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Courage From the Margins

For by grace you have been saved through faith. And this is not your own doing; it is the gift of God.

Ephesians 2:8
Courage From the Margins Book Cover

courage from the margins

She was a Syrian. That’s all the spectators could see: a Syrian—a Gentile, Syrophoenician by birth—and a woman. That meant she wasn’t supposed to be there. She didn’t belong. She didn’t fit, and everyone knew it. But what they couldn’t see—not on her skin or the features of her face, not in her style of clothing, not even in her gender—was what, in that moment, mattered most. She was a mother and her little girl was suffering. So, even though she knew she’d receive condemnation, she entered the stranger’s home looking for the one she knew had the power to help her.

unwavering determination

This woman’s story is not an easy one to read. She falls before Jesus and begs him to “cast the demon out of her daughter,” and just when we would expect Jesus to do what Jesus does—to heal without hesitation—he doesn’t. Instead, he looks to her and says, “Let the children be fed first, for it is not right to take the children’s bread and throw it to the dogs.” What? If we didn’t read it with our own eyes, we wouldn’t believe it. This woman is desperate. Her child is hurting, and Jesus can do something about it. But instead, he meets her distress by challenging her faith. It sounds cold to us. It sounds unfeeling. And for a lot of us, it sounds like a closed door, but Jesus had a greater purpose in mind for this woman.

when faith meets courage

The Syrophoenician woman’s faith was anything but timid. If Jesus’s words stung her we wouldn’t know it, because she answered him saying, “Yes, Lord; yet even the dogs under the table eat the children’s crumbs.” She met Jesus’s boldness with boldness of her own and, in a single response, she displayed both unwavering determination and vulnerable humility. She knew she couldn’t demand anything of Jesus. She knew she was at his mercy. She knew all the social norms and hierarchies. But she also seemed to know something else that couldn’t be seen. So she didn’t let his words deter her, because she believed—and her faith became action.

Her faith believed Jesus could liberate her little girl from the unclean spirit, but her courage didn’t let anything stand in her way. This is the kind of courageous faith we’re called to live out—in our jobs, in our homes, in our conference rooms, in our classrooms. And here’s the amazing thing: when we live out our faith with courage, Jesus doesn’t disappoint us. Just as Jesus approved of this woman’s boldness, he approves of ours because ultimately, it is courageous faith that is most honorable to Jesus. It is courageous faith that believes in Jesus, even when all the odds are against us.

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Daily Question

Are there places in your life where you have courage but little faith? Places where you have faith but little courage?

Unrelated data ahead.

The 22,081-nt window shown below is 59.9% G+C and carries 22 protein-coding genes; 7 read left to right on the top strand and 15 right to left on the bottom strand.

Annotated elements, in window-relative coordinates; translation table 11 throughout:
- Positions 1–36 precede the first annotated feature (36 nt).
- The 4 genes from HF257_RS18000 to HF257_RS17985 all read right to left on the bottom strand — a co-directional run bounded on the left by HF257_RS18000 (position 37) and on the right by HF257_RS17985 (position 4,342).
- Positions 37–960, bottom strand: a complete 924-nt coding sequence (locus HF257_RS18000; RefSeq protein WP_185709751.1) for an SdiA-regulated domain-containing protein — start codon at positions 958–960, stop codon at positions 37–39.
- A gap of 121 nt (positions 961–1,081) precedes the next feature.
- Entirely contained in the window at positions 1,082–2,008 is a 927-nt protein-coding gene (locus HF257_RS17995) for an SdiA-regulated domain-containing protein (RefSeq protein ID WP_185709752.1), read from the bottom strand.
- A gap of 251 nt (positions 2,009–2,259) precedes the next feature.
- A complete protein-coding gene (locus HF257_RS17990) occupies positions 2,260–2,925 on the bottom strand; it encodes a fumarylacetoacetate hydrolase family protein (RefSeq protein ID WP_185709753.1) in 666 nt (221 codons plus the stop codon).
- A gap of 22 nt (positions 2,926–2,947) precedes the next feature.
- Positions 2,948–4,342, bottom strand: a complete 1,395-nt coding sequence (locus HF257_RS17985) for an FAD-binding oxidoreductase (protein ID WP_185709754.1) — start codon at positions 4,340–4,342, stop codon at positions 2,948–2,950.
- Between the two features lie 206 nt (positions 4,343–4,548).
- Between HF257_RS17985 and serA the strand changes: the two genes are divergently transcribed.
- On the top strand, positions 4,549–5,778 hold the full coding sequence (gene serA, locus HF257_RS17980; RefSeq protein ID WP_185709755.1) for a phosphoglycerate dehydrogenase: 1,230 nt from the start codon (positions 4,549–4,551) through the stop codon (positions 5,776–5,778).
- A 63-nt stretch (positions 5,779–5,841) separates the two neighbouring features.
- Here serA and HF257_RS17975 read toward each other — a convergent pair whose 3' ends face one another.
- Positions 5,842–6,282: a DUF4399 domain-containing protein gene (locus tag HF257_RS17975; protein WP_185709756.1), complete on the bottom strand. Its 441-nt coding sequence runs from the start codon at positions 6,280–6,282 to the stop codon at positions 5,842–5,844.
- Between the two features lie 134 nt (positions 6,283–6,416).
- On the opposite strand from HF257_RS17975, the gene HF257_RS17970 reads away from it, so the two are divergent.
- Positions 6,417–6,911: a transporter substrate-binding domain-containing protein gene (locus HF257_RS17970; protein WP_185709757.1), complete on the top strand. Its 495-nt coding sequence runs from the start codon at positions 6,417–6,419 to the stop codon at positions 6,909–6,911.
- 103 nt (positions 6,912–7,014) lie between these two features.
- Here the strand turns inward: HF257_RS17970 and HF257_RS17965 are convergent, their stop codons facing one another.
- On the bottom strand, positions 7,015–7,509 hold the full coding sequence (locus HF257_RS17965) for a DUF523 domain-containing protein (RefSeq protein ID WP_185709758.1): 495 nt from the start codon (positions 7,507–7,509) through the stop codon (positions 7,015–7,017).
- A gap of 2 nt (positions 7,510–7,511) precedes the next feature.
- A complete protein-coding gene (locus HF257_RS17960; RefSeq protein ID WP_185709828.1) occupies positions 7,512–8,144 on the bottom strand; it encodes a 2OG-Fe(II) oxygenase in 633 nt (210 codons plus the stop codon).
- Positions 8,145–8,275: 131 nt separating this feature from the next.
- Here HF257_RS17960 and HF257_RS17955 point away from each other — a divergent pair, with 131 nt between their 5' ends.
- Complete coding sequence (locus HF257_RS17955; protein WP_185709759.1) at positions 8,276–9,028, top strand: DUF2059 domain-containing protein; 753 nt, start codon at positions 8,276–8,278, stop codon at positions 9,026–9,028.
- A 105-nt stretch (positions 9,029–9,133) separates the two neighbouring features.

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Comments (4)

For me I have courage to believe that God can change my circumstances. I Sometimes lack the faith of believing someone can change for the better when I don’t see progress but still believe it is possible. God’s timing is perfect even when mine is not.

Most days I have the courage to face whatever the Lord throws my way, but there are moments when it all seems too big and there is too much happening and I can’t catch my breath and in those moments my faith is shaken and it is hard to trust because all I see are the waves crashing in around me. I have faith that the Lord is going to do big things in my life but I feel like I don’t have enough courage to take that first step.

Erynn, that feeling of being unable to breathe is horrifying. My heart goes out to you dear woman. Take courage – Christ has overcome all that makes you breathless! When I’m feeling battered and bruised and scared to death – I listen to "Fear is Liar" cranked UP. Bless you!

What is left out of the explanation of this miracle is that the woman was a Samaritan – a race the Jews hated. Yet this woman still approached Jesus – she loved her daughter, as all of us love our children, and the "Mama Bear" overpowered racial hatred. Jesus, of course, did not hate her – He used her to make a point, which was that ALL are welcome to come to Him. He made this point to His disciples, of course, because as Jews they had no desire to be hear her – but He made it to us as well. This message works across time and history and space, and yet with such an important topic He brought to bear – His love has no place with hatred – this message comes out of it as well – life takes faith and courage! We know God does not hate us if we’re white or black or brown or blue – but do we have the courage to approach Him with all our needs? This second point posed above – places where you have faith but little courage – hit home with me this week. I need the courage to overcome the belief that being godly makes me an easy target for those who want to take an advantage of me. Partly it’s an irrational fear – most of the people in my life wouldn’t set out to do that intentionally – but partly it’s justified – we ARE considered easy targets from those with a "world view."

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